Since 1975, the Cancer Research Institute (CRI) has awarded annual William B. Coley Awards for Research in Basic and Tumor Immunology, which honor those immunologists and cancer biologists who have made highly significant contributions to our understanding of the underlying mechanisms governing the interactions of the cancer process with the immune system, and the application of that understanding to the development of new immunotherapies to thwart cancer.

The recipients of the 2015 Coley awards are Alexander (Sasha) Rudensky, PhD, from Memorial Sloan Kettering Cancer Center in New York, NY, and Glenn Dranoff, MD, from Novartis Institutes for BioMedical Research, Cambridge, MA. The awards were bestowed by the CRI in September 2015 at the Inaugural International Cancer Immunotherapy Conference in New York City, a meeting sponsored jointly by the CRI, the Association for Cancer Immunotherapy (CIMT), the European Academy of Tumor Immunology (EATI), and the American Association for Cancer Research (AACR).

Alexander Rudensky

The William B. Coley Award for Distinguished Research in Basic Immunology was given to Dr. Rudensky for his fundamental investigations into the regulation of the immune response, particularly that mediated by a distinct subset of CD4 T cells. Although his group's contributions to our understanding of the molecular and cellular basis of T-cell regulation are many, the Coley award specifically acknowledges his “pioneering contributions to our understanding of regulatory T cells (Treg).” Dr. Rudensky's group found that Tregs are critical for maintaining immune system homeostasis and for keeping an ongoing immune response under control. The Rudensky lab has made crucial observations into Treg differentiation, particularly that the genetic controller for Tregs is the transcription factor Foxp3. This discovery was key to gaining an understanding of the development and maintenance of these cells and opened up a field of research that has had ramifications for almost all immune responses, from fighting infections, to rethinking autoimmune disease, to crippling cancer. Knowledge of the functional properties of Tregs has made them an enticing target for clinical research. Their numbers and strength could be boosted in an autoimmune disease, in which too few of these cells may be present to dampen errant immune attacks on self-proteins and structures. In contrast, reducing Treg numbers, by targeting them for deletion or inactivation, is an approach being investigated to promote anticancer responses, where Tregs are known to play a critical role in blocking antitumor activity. Many insights have come from investigations—both those delving into the basic biology and those manipulating Tregs for clinical benefit—that are based on the use of key genetically modified mice and the mechanistic insights into T-cell regulation that have come from the Rudensky lab over the years. Dr. Rudensky began his career at the Gabrichevsky Research Institute in Moscow, and then worked with Dr. Charlie Janeway at Yale before accepting a position at the University of Washington, Seattle, where he spent 16 years. In 2009 he moved to Memorial Sloan Kettering Cancer Center in Manhattan, where in 2012 he became Chair of the Immunology Program.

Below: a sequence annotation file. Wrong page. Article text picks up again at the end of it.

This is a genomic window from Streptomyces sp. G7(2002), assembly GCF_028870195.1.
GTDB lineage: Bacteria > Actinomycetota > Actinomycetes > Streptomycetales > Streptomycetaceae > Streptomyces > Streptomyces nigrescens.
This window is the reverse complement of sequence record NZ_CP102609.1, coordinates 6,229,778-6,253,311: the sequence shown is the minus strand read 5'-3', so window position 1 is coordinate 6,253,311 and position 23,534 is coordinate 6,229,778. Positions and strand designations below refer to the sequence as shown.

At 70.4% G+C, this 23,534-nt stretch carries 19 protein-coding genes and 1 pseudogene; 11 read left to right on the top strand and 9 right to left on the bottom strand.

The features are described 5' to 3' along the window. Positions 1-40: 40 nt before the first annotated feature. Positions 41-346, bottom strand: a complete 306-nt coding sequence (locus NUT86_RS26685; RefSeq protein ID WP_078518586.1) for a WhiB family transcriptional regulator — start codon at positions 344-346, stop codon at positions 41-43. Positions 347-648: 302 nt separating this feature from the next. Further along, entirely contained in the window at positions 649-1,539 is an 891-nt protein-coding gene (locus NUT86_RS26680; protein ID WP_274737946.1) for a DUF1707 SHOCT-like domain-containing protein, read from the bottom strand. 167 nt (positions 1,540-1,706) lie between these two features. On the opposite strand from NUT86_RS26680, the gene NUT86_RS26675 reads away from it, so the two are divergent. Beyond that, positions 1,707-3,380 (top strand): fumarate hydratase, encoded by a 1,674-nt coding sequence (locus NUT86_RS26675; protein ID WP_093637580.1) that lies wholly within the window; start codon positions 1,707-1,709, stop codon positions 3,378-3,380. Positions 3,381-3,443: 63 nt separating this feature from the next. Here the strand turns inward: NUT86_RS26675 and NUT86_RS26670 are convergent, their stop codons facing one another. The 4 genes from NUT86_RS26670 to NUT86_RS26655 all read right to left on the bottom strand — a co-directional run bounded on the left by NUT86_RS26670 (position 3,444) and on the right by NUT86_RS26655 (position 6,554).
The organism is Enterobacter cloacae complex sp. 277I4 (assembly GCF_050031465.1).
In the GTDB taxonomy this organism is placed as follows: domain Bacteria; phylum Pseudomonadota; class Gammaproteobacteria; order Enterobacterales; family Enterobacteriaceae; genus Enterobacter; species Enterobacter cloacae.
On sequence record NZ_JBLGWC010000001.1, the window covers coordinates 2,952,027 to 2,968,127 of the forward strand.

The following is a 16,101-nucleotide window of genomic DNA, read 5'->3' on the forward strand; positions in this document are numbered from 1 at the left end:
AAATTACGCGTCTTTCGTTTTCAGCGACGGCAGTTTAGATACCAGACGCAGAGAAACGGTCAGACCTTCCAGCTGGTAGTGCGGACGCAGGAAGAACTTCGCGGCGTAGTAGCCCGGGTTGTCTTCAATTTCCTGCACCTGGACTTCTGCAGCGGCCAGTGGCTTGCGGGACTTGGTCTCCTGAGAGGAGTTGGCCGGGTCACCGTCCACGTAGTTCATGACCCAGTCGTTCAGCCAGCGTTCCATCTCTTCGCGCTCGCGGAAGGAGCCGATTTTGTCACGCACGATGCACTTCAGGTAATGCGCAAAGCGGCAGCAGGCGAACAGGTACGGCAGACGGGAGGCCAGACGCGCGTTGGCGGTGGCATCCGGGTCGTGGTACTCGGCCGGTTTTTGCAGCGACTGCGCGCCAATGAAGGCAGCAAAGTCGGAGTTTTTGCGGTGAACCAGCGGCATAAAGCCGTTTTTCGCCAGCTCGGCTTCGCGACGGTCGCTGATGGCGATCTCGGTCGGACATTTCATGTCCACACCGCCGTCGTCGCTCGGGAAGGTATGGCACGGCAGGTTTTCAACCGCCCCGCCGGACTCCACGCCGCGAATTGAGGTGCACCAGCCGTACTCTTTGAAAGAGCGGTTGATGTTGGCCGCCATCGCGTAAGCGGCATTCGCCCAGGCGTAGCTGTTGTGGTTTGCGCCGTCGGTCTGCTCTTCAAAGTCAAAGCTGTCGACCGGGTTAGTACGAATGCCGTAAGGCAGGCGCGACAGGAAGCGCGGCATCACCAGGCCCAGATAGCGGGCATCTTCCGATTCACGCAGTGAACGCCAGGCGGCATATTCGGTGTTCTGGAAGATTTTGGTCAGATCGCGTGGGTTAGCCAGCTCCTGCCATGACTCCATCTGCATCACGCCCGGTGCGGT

The William B. Coley Award for Distinguished Research in Tumor Immunology was given to Dr. Dranoff for his foundational contributions to the development of efficacious cancer vaccines. His group initially studied tumor cell–based cancer vaccines in murine models. One of his crucial findings was that the addition of the cytokine GM-CSF could dramatically change the immunogenicity and efficacy of cell-based cancer vaccines. It was this seminal observation that impelled Dr. Dranoff and his team to initiate development of an immunotherapy that could help patients with melanoma. They engineered irradiated human melanoma tumor cells to secrete GM-CSF, forming the basis of a vaccine called GVAX. This vaccine induced immune responses strong enough to stabilize or eradicate some tumors. After vaccination, large numbers of CD4 and CD8 T cells infiltrated the tumors and contributed to establishing a microenvironment that was antitumor. The approach is now not only being investigated for other solid and hematopoietic tumor types, but also is being combined with other immunotherapeutic approaches, such as checkpoint blockade, as a means to not only generate but also to sustain beneficial responses. Dr. Dranoff's group also investigated the mechanisms underlying effective and ineffective immune responses to tumors, including, but not limited to, studies of specific knockout mice, identification of the antigens that are targeted by T cells, and determining the specificity of antibodies that develop in patients responding to tumor antigens. Thus, Dr. Dranoff has emerged as one of the leading scholars and clinical investigators in the field of cancer immunology and immunotherapy. Until recently, Dr. Dranoff was a professor at the Dana-Farber Cancer Institute of Harvard Medical School in Boston, MA, but left that position in March 2015 to become the Global Head of Immuno-Oncology at Novartis Institutes for BioMedical Research in Cambridge, MA. Dr. Dranoff also is the founding editor-in-chief of Cancer Immunology Research.

Linda J. Miller

AACR, Philadelphia, PA